Innovative teacher Roy Clutterbuck used his love of board games to create fun, engaging maths games. Roy said, “I love using my imagination, creativity, and personality to create something which is an expression of myself and also an effective education tool.”
Roy, a Sheffield-based primary school teacher, was awarded funding through Let Teachers SHINE back in 2019 for his Lightning Maths- social enterprise. The aim of the project is to make engaging maths games that support fluency and problem-solving.
So far, using the money received from SHINE, Roy has made Lampogo 3, a fun, fast-paced number game for ages 7+, that aims to aid the learning of number bonds, addition, subtraction, number sense, and confidence in maths. He currently has two other games under production which also go under the ‘Lampogo’ name and offer concrete and visual puzzles for pupils across the primary range.
Roy explained his inspiration for the project: “I had a group of children in my Year 6 class who couldn’t do single-digit-addition. I was trying to teach them thousands plus thousands, and they were still counting on their fingers. I decided I was going to create something to help those children over the Easter Holidays and as one of my biggest hobbies is playing board games, a game seemed like the perfect solution!
“Alongside this, in my teaching career, I’ve been interested in maths anxiety as I believe it is a central barrier for a lot of children. Researching ways to overcome maths anxiety is one of the central aims of Lightning Maths, as well as supporting children who are behind age-related expectations, for other reasons such as special needs or coming from a disadvantaged background.”
Roy started his project in London where he created a strong network of other Maths teachers through various maths hubs, such as the National Council of Teachers of Mathematics (NCTM). He used these connections to help him develop his project and 15 schools began to use Lightning Maths, although it was slightly fragmented by the pandemic.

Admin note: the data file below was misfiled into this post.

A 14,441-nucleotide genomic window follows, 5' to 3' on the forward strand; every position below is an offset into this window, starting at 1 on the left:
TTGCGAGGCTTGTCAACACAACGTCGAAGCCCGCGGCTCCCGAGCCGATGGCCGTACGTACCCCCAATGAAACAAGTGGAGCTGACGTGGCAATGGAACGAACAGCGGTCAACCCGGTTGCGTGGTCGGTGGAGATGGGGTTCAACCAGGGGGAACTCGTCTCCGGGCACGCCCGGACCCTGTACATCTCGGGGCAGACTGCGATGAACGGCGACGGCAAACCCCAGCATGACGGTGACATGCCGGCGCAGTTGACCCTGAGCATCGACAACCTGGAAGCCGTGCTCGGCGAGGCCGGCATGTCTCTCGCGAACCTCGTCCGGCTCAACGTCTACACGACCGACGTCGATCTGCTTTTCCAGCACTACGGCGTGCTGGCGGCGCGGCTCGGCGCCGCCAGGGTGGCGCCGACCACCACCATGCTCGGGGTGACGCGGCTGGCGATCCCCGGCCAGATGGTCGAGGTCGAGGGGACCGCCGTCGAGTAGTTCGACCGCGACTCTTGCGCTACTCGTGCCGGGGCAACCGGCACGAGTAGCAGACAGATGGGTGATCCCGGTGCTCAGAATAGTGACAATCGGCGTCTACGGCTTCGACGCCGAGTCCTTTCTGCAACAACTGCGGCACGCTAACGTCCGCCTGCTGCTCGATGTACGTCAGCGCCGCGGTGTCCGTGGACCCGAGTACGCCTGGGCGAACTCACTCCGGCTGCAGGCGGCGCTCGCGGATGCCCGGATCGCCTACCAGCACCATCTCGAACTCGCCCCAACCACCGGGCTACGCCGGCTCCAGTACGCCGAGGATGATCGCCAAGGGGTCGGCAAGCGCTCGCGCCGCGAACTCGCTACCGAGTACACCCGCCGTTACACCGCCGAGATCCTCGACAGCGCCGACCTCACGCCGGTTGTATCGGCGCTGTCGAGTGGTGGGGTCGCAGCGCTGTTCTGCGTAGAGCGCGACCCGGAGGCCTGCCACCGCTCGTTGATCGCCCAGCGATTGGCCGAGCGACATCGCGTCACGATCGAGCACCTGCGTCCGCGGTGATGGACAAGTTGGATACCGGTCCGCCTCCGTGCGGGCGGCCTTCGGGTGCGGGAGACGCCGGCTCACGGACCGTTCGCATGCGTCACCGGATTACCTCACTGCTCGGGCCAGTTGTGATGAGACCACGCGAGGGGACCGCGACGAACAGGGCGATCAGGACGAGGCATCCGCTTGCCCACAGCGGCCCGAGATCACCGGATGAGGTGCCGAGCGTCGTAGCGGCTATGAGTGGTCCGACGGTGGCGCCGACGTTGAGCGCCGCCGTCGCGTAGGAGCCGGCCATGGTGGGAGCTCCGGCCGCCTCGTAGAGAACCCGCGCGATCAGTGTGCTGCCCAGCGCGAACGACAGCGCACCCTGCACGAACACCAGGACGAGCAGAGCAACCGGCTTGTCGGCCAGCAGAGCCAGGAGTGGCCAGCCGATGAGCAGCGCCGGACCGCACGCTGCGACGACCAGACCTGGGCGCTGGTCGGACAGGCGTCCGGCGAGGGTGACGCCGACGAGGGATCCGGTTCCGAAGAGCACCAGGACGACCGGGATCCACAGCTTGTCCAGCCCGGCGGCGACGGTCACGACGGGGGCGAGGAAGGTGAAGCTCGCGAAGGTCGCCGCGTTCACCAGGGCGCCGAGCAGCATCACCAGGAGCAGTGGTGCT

Roy’s first trial in London was a success as many schools enjoyed the game and wanted to continue using it as they saw progress in the children’s mathematical abilities.
Now that he has moved to the North and is living in Sheffield, Roy is on an exciting new venture as he finds new schools to be part of the project.
He said, “I’ve found 6 new schools since I’ve been in Sheffield and I’ve had some really positive data coming back. I went to a school visit recently to evaluate their usage of Lightning Maths and the children had made accelerated progress.
“One of the Year 4 teaching assistants told me that the children are enthusiastic to engage as they see it as learning through play. The resources make the session easy to run and are good visual aids for learners.
“They asked me if they would be able to carry on with it next term which I think is the best endorsement for me as a project leader.”
Roy’s focus is to continue to develop these ongoing relationships and create new ones through conversations with Senior Leadership Teams about the achievement and progress of disadvantaged pupils in maths, and to work with them to set up a programme that could be repeated in cycles every year.
Due to his success, he has been able to increase the time he spends working on the project. He now works 2-and-a-half days a week on Lightning Maths, going into different schools to support them, and helping manage and supervise the programme.
“The clear impact it has had on the children is what I have enjoyed the most about my project journey so far. I remember a boy who was disinterested and needed a lot of behavioural support. Playing the maths game I’d created really helped him as his maths skills improved and he started to enjoy school more. I remember when he’d been working on a puzzle for a long time and he finally cracked it and started dancing on top of his chair! It was really memorable and moments like that make it worthwhile.”